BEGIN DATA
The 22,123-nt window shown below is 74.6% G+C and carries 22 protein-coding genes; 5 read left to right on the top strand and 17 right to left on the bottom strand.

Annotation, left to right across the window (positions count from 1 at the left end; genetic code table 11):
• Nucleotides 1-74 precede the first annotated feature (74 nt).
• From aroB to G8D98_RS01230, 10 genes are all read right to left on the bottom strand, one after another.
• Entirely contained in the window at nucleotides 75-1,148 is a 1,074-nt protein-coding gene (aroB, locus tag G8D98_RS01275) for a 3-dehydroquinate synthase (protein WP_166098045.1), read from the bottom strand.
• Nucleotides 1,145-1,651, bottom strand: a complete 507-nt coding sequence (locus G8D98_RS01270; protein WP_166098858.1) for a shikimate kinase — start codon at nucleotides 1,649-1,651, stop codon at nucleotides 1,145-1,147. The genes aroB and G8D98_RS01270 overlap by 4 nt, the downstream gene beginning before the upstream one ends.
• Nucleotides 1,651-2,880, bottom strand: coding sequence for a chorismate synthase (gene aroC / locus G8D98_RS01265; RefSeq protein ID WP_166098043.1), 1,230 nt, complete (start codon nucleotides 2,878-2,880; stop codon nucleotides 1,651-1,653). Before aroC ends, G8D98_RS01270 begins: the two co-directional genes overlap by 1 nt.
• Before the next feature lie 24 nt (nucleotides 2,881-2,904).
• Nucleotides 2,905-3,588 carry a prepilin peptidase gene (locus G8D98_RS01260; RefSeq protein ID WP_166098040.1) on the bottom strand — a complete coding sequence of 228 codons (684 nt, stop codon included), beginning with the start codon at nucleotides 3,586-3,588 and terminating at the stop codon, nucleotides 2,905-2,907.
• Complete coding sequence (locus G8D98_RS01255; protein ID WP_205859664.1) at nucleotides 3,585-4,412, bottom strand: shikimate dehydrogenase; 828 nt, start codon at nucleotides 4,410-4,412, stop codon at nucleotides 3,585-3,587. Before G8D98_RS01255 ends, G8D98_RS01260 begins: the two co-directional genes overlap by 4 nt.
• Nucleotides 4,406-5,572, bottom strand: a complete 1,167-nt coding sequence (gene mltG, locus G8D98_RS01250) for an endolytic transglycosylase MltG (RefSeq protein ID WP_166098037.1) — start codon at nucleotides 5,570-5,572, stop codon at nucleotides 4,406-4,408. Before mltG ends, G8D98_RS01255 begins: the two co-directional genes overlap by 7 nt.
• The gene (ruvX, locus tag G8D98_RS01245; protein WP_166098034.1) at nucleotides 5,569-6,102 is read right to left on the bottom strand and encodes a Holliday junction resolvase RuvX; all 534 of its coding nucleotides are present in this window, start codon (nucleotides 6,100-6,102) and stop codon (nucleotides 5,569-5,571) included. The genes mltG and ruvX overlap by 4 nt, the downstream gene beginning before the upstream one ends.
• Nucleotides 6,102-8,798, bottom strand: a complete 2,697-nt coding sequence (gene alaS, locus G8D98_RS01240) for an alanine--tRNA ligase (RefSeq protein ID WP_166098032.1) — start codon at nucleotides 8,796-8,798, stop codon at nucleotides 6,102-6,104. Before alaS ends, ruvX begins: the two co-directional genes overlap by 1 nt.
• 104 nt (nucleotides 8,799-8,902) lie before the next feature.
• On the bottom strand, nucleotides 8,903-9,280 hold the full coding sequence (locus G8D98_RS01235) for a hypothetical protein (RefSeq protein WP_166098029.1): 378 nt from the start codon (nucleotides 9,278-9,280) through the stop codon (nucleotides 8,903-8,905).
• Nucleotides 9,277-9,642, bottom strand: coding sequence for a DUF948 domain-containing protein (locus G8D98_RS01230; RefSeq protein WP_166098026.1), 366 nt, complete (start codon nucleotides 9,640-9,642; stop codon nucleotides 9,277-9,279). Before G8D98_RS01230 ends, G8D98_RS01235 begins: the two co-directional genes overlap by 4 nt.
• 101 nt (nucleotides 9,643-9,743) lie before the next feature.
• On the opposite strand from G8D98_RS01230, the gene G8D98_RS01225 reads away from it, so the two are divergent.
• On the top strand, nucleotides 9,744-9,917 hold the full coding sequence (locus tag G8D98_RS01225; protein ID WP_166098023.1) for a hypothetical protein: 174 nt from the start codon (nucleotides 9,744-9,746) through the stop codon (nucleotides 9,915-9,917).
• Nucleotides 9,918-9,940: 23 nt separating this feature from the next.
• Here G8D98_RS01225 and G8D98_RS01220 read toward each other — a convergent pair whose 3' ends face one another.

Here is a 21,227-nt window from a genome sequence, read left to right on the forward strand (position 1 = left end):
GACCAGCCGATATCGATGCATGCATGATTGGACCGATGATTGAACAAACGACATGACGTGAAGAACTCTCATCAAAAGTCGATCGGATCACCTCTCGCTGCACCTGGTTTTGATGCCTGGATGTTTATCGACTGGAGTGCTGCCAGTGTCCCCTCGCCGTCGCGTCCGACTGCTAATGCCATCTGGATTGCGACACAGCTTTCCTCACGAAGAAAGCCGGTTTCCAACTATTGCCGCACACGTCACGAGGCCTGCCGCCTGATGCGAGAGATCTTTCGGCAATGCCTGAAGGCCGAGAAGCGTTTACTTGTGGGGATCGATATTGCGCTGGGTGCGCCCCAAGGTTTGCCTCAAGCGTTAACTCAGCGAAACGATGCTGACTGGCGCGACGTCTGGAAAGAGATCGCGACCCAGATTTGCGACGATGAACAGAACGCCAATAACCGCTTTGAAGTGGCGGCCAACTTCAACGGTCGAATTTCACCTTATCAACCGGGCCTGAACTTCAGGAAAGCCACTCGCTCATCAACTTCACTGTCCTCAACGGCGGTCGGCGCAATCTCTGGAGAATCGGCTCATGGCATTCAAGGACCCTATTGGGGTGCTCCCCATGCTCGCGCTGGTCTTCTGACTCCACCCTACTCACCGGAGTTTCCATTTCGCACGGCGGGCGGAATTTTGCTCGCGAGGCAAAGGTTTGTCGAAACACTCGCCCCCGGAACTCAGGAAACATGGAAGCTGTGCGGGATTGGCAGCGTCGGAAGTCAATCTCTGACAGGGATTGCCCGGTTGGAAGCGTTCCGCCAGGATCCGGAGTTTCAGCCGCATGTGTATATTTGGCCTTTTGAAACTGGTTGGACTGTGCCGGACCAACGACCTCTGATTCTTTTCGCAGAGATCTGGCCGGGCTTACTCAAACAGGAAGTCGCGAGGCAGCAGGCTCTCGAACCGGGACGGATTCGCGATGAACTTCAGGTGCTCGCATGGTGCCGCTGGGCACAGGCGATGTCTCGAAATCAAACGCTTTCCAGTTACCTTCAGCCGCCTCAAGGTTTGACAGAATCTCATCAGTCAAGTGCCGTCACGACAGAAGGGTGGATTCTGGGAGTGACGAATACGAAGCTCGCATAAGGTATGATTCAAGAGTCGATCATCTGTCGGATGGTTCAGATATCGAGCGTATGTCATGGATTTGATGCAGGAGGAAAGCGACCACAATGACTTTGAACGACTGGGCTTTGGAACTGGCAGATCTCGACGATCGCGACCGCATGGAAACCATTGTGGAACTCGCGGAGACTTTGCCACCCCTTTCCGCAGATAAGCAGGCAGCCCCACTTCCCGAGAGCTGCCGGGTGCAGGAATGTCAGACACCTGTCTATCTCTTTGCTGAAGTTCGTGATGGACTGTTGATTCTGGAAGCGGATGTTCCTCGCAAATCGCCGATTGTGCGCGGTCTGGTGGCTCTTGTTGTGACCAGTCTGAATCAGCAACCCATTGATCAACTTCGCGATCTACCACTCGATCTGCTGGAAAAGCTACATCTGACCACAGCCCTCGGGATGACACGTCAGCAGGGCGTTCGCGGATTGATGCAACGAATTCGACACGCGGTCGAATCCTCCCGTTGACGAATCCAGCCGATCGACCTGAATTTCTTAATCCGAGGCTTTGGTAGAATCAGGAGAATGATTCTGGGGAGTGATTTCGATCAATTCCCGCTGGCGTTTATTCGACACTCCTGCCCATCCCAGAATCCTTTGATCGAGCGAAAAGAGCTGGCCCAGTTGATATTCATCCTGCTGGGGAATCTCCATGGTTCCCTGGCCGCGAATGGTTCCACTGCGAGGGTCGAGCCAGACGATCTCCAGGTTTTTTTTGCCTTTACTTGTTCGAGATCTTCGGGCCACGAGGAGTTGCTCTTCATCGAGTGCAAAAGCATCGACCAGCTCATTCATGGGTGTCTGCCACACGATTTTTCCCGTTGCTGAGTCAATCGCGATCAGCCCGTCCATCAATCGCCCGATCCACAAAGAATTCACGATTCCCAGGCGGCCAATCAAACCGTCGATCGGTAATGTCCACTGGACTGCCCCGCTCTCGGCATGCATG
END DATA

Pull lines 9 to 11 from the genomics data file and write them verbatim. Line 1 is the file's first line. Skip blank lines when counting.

• Nucleotides 2,905-3,588 carry a prepilin peptidase gene (locus G8D98_RS01260; RefSeq protein ID WP_166098040.1) on the bottom strand — a complete coding sequence of 228 codons (684 nt, stop codon included), beginning with the start codon at nucleotides 3,586-3,588 and terminating at the stop codon, nucleotides 2,905-2,907.
• Complete coding sequence (locus G8D98_RS01255; protein ID WP_205859664.1) at nucleotides 3,585-4,412, bottom strand: shikimate dehydrogenase; 828 nt, start codon at nucleotides 4,410-4,412, stop codon at nucleotides 3,585-3,587. Before G8D98_RS01255 ends, G8D98_RS01260 begins: the two co-directional genes overlap by 4 nt.
• Nucleotides 4,406-5,572, bottom strand: a complete 1,167-nt coding sequence (gene mltG, locus G8D98_RS01250) for an endolytic transglycosylase MltG (RefSeq protein ID WP_166098037.1) — start codon at nucleotides 5,570-5,572, stop codon at nucleotides 4,406-4,408. Before mltG ends, G8D98_RS01255 begins: the two co-directional genes overlap by 7 nt.